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Where I Met You

A guest post by Sara Weir - originally published on www.saraweir.substack.com



t was warm. It was sunny. I sat on the floor by my side of the bed. The phone rang. It was the doctor. I know it’s Friday, she said, but I didn’t want you to wait through the weekend. We had taken the genetic test earlier that week. When she’d asked for our concerns I had joked about possible long term genetic disorders. I was 36 and healthy. We all laughed.


Your baby has a 98% chance of having trisomy 21 - Down Syndrome. I didn’t hear the rest. 


When I was small I loved to watch the rain fall on the window as my dad drove our family through the city where we lived. I loved what it did to the street lamp light in the dark. Each droplet spherical but sticky, clinging to the glass for dear life. Other droplets cascaded down the sides meeting its friends, collecting them as they made their journey along the downward slope. I traced the paths they made with my fingers. The droplets became young girls like me, as they traveled they grew, stopping along the way, then racing to their lovers where they were their biggest greatest selves. Together, the lovers, left behind them a trail of little smaller children droplets who grew to find their lovers and so on. The worlds these drops of rain contained and lost, found and left behind. 


The window I stared through now held no droplets. My gaze focused no where. The doctor was still talking. I handed the phone to your dad, wiping away the worlds that fell down my cheeks.


We drove through the night, up into the mountains, your dad, your two brothers, two sisters and me. It was cold at the cabin. Your dad lit the fire. The six of us curled up together there, seven including you. Some on the couches, most in makeshift beds on the floor. I placed myself in the center. Both the big spoon and little spoon, sandwiched between your brothers, I reached up to hold your sisters’ hands on the couch above us. You, of course, inside my womb. The fire warmed our feet. Wool blankets tucked under our chins. Breathing slowed into slumber as limbs grew heavy beside me. I listened to the soft crackle of the fire. It was too big. This thing the doctor told me. It was too big to hold or see or know.


I rose and collected a small neglected paper notebook from my bedroom. Pen in hand I sat on the stone hearth. It was still cold. The heat of the fire kissed my cheek. My hand hovered above the paper. I stared at the blank page. To begin would open a door to a place I did not know, to a place I did not want to go. Though, I suppose, it was too late.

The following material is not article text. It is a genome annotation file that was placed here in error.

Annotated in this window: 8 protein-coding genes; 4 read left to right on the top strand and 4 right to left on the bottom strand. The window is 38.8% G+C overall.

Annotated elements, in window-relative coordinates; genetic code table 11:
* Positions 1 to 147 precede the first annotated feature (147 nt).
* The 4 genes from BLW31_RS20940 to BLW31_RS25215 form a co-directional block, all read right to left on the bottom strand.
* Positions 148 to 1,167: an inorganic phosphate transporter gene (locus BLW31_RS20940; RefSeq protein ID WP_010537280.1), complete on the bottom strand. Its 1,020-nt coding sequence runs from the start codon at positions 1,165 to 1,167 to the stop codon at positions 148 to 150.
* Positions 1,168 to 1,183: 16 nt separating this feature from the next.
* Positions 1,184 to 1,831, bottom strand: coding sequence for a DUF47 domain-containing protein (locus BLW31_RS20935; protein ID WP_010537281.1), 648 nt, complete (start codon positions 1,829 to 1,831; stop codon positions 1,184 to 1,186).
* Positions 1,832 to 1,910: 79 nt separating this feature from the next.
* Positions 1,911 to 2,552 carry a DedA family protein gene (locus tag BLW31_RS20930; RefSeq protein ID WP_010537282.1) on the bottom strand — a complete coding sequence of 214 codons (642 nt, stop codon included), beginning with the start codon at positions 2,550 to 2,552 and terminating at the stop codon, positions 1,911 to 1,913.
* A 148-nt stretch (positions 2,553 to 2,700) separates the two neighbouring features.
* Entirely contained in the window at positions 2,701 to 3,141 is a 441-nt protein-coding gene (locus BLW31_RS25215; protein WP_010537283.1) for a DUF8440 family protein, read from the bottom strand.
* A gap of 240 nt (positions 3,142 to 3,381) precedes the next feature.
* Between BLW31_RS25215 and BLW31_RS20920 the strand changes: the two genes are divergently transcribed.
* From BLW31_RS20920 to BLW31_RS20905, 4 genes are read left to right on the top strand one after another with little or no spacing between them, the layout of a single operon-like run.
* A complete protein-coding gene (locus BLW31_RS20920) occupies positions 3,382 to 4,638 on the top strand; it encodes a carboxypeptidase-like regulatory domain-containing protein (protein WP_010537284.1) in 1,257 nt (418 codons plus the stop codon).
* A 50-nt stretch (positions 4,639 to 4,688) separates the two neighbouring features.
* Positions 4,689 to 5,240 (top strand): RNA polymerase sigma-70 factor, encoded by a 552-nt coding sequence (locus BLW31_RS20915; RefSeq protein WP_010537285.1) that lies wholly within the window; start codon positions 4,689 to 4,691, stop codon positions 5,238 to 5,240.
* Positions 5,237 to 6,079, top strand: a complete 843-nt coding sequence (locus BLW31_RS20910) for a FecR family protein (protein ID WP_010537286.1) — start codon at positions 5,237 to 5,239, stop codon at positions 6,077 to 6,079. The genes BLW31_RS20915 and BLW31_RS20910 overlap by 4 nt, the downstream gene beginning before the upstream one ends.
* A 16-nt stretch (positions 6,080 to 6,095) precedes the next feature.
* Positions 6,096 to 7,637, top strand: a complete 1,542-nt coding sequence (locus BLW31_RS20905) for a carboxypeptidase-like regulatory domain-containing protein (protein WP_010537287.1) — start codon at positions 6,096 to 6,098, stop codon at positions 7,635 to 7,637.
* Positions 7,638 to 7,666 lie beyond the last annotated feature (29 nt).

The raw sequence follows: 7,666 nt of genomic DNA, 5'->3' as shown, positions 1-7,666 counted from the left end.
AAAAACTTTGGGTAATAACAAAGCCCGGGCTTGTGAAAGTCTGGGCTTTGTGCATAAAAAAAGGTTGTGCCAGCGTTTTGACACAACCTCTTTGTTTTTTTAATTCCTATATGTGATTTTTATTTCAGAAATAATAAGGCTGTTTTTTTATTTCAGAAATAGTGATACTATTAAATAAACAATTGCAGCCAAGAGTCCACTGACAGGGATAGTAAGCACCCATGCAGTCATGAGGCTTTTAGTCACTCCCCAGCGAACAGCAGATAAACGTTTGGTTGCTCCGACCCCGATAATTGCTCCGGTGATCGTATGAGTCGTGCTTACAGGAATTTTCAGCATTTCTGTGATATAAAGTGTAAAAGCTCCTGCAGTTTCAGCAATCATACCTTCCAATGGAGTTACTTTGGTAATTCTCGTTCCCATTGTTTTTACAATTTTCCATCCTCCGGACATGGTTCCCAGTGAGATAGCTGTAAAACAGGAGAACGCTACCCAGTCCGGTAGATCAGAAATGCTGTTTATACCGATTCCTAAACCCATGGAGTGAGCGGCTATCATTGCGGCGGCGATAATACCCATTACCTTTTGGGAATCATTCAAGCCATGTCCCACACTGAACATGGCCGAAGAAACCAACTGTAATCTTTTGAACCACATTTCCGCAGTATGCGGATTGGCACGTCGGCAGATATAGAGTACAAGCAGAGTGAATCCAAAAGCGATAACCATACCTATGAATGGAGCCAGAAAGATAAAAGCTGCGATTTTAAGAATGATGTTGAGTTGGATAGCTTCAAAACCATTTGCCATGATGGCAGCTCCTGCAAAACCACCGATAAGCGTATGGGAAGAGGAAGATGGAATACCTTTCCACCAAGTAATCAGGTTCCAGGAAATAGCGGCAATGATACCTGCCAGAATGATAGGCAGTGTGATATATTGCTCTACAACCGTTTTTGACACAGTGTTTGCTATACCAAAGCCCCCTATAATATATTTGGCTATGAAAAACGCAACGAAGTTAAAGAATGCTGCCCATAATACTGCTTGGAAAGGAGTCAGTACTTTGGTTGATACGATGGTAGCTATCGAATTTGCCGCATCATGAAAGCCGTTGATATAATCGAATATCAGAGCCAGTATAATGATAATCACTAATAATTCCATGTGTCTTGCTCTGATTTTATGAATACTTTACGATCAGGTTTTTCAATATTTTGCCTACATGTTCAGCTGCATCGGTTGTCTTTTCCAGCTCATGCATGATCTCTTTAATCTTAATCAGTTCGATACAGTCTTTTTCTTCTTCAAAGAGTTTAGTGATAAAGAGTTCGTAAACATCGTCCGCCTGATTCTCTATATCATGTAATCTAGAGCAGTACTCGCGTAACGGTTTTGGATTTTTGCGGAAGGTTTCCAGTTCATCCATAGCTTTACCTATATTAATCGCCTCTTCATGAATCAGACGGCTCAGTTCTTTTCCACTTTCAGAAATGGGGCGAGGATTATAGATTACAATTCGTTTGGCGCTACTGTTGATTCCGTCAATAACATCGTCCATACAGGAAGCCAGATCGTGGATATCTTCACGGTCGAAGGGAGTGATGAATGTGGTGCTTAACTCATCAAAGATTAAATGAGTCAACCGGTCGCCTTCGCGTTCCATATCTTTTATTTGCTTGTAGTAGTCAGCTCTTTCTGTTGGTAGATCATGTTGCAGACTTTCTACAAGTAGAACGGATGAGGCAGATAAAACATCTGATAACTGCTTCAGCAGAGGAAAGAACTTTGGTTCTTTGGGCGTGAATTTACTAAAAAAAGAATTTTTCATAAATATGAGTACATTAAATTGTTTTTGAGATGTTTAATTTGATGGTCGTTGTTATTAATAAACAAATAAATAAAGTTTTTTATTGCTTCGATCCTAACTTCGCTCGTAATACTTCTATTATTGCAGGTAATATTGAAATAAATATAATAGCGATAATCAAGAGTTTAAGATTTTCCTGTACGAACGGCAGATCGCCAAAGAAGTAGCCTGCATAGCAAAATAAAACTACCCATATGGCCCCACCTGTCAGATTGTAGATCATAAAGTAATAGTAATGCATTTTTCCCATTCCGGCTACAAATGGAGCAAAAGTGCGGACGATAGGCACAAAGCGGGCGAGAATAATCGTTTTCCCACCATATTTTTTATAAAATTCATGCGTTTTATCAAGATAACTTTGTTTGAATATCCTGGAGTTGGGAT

So I wrote. 


My hand never stopped. I scribbled out the fears of how this would change not only my life but the life of my children. Would they feel like their lives became all about Down Syndrome? Would it tear my marriage apart? Would my life be dictated by therapies and doctors appointments? Would I lose myself? Again and again I attempted to solve for x without y or z. 


I wrote myself through the door and in again. Words winding through the endless circles. Trying desperately to see the impossible. To know what I could not know. For peace, for the enough I was without. But I am not a seer. I only know what I know.


And then, 

two pages in I wrote, 

please live.

Quiet.

Softness.

Still.

live

I,

please live.

I want to know you.

A mother’s prayer.


From the woman who carries the child. Who wants to know her child. For the everything upon her shoulders she willingly carries to know and hold her the one who grows inside her. Live, that I may know you. Live that we might be together. Live to change the shape of everything. A creator’s prayer for the one she has no power to create and still she creates it.


Live, please live, that we, together, might know.

I turned, in my writing, to face the door I did not choose to open from the room I never wanted to be in and closed it. There was no way back, so I shut it. Stepping back completely in this room there was only darkness. Darkness for all I could not possibly see. Could not possibly know. But it was warm there. There was peace. There was you. 

And that was where I met you.


I created the image I included with these words years ago while working with a film student on the Nevada playa. On a whim I shot a roll of black and white film before her styled set up was complete. When I composed this shot I felt it in my bones, though I could not put it in words.

This particular piece of writing has taken me about a month to get right. Finally today it settled. So much so I wasn’t going to add any images. I thought they would only detract. Out of pure curiosity I opened my archives.

The very first folder, second image.

titled: Where I Met You


The art is always happening. The work is not linear.


I would love to spread the impact of Where I Met You. If you would like a print of Where I Met You please leave a comment with your email address. For $15 (the cost of ink, paper, and shipping) I will send you one. I’ll contact you privately with my venmo account. Sizes are 5x7, 8x10, 11x14, 16x20

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